I was just learning about Baire Category from Royden's book today, and it got me thinking about consistency. Now here's my question:

1. Suppose Bob (some mathematician) constructs a counter-example to a theorem in real analysis which has already been proven rigorously from the axioms of the real numbers and ZFC. Then wouldn't it follow that ZFC set theory is inconsistent?

2. Is the situation in (1) even possible? That is, could such an inconsistency be found theoretically? Could the death knell counter-example to modern mathematics be lurking out there somewhere for somebody to find?

The way I understand it, no system can be proven consistent without embedding it in some larger system (I believe I was told that anyway, and it makes sense). If you can't prove it consistent, then you never know for *sure* that somebody won't someday find such an inconsistency, right? That leads me to

3. Do you, the mathematical community, believe that such a counter-example might someday be found?

2. 1. Yes, in that case ZFC would be inconsistent.

2. Yes, it is theoretically possible. As you yourself mention, if ZFC happens to be consistent, then it cannot be proven to be consistent from within ZFC itself. However, if it is inconsistent, then there will be some statement, such that both the statement itself and its negation are true, and it is certainly possible that you can find proofs of both the statement and its negation.

3. If ZFC is consistent (without us knowing), then we will strictly speaking never know for sure, whether it is consistent or not. However, in an inconsistent system, you can prove that _all_ statements are true statements. My thoughts are that if ZFC was inconsistent after all, then since all statements are true statements, we should by now have come across two proven inconsistent statements, i.e. two inconsistent statements that have both been proven to be true.

3. Originally Posted by Mazerakham
I was just learning about Baire Category from Royden's book today, and it got me thinking about consistency. Now here's my question:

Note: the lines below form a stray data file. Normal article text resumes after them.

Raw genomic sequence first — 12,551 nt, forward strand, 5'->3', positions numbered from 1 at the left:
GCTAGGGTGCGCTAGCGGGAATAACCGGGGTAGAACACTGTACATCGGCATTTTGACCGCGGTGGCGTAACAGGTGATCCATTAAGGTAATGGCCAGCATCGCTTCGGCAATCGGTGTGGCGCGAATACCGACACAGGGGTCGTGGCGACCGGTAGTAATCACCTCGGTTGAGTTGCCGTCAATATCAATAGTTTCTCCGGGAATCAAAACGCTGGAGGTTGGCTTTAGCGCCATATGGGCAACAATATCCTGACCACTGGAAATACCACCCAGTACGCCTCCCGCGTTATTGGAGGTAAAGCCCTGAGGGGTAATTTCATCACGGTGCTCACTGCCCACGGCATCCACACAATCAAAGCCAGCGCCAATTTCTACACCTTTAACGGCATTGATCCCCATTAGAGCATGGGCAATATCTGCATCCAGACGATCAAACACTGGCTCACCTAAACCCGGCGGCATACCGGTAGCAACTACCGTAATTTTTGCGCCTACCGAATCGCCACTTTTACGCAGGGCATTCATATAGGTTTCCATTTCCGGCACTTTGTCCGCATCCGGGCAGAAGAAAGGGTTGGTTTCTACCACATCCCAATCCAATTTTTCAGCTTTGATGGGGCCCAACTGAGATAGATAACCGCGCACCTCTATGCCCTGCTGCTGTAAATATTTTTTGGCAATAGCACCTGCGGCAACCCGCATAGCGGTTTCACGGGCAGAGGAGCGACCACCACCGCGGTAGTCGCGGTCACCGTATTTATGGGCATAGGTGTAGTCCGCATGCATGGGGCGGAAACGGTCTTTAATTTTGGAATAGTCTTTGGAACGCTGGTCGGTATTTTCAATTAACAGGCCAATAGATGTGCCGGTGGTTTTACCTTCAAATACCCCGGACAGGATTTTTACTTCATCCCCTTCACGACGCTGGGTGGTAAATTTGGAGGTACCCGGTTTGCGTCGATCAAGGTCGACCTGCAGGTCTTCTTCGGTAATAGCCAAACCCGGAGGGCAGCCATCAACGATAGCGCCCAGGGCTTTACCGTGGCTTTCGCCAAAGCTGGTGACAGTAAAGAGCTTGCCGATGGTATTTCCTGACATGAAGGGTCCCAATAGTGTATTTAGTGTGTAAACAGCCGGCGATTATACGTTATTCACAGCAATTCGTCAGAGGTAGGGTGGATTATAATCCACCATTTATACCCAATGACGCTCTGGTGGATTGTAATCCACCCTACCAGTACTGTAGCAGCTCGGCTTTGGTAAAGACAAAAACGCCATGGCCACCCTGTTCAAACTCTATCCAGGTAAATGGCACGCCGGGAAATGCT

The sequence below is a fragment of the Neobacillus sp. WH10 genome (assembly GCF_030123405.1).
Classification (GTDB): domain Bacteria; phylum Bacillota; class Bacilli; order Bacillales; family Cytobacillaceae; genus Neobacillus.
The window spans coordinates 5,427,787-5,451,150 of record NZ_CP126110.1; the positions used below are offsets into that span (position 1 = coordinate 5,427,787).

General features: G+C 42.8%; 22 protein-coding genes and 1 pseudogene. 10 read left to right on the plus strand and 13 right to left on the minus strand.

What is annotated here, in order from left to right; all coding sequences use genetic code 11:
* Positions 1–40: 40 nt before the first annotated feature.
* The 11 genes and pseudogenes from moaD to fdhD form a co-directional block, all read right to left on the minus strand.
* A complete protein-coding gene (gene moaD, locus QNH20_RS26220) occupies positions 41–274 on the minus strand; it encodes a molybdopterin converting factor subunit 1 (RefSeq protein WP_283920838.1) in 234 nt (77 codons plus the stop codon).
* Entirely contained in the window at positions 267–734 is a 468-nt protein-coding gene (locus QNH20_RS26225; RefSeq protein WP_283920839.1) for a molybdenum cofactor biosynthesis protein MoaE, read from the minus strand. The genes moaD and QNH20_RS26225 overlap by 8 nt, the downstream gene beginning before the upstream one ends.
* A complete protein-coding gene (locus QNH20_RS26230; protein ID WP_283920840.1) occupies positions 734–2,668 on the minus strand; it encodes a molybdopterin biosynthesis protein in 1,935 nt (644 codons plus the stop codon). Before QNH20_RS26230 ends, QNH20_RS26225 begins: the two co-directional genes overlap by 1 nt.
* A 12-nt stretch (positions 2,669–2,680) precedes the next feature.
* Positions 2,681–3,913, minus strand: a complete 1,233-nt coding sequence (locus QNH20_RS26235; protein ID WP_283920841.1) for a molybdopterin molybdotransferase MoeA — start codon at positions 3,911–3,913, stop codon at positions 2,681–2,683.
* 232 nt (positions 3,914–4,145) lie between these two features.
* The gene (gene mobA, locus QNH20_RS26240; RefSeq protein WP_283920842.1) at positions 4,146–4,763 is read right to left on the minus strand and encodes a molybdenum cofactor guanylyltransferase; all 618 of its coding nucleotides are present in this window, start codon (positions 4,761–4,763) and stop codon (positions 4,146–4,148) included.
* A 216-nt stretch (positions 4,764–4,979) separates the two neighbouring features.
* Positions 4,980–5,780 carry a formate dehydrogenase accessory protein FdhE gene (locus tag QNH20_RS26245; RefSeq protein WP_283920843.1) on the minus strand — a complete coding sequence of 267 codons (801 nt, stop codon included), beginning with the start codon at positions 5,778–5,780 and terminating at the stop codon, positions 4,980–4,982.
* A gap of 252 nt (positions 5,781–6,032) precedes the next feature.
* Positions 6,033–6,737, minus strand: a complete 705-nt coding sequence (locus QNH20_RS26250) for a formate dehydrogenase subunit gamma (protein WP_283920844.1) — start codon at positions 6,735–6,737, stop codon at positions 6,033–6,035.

1. Suppose Bob (some mathematician) constructs a counter-example to a theorem in real analysis which has already been proven rigorously from the axioms of the real numbers and ZFC. Then wouldn't it follow that ZFC set theory is inconsistent?
I presume you mean constructs a counter-example that satisifies the axioms of the real numbers and ZFC. Yes, being able to prove a statement and it contradiction (the counter-exampe) is pretty much the definition of "inconsistent".

2. Is the situation in (1) even possible? That is, could such an inconsistency be found theoretically? Could the death knell counter-example to modern mathematics be lurking out there somewhere for somebody to find?
No, it has been pretty well proven that the real numbers+ ZFC is NOT inconsistent. And even if it were, that would only mean that those things that specifically depended upon ZFC would be suspect. We know that the axioms for the real numbers [b]are[b] consistent.

The way I understand it, no system can be proven consistent without embedding it in some larger system (I believe I was told that anyway, and it makes sense). If you can't prove it consistent, then you never know for *sure* that somebody won't someday find such an inconsistency, right? That leads me to

3. Do you, the mathematical community, believe that such a counter-example might someday be found?
Well, I, personally, am not "the mathematical community" but speaking just for myself- no.

4. Thanks

Man, that makes me want to find that inconsistency--I'd get pretty good props for that! In the meantime, I just wanted to confirm that I understood this all properly, and I think I do. I'll mark this as "solved," because there's nothing much else to say.

Ah yes, and I'm aware that the set of real numbers can be constructed, and so the consistency of ZFC implies the consistency of the real axioms.

Thanks a lot for the answers.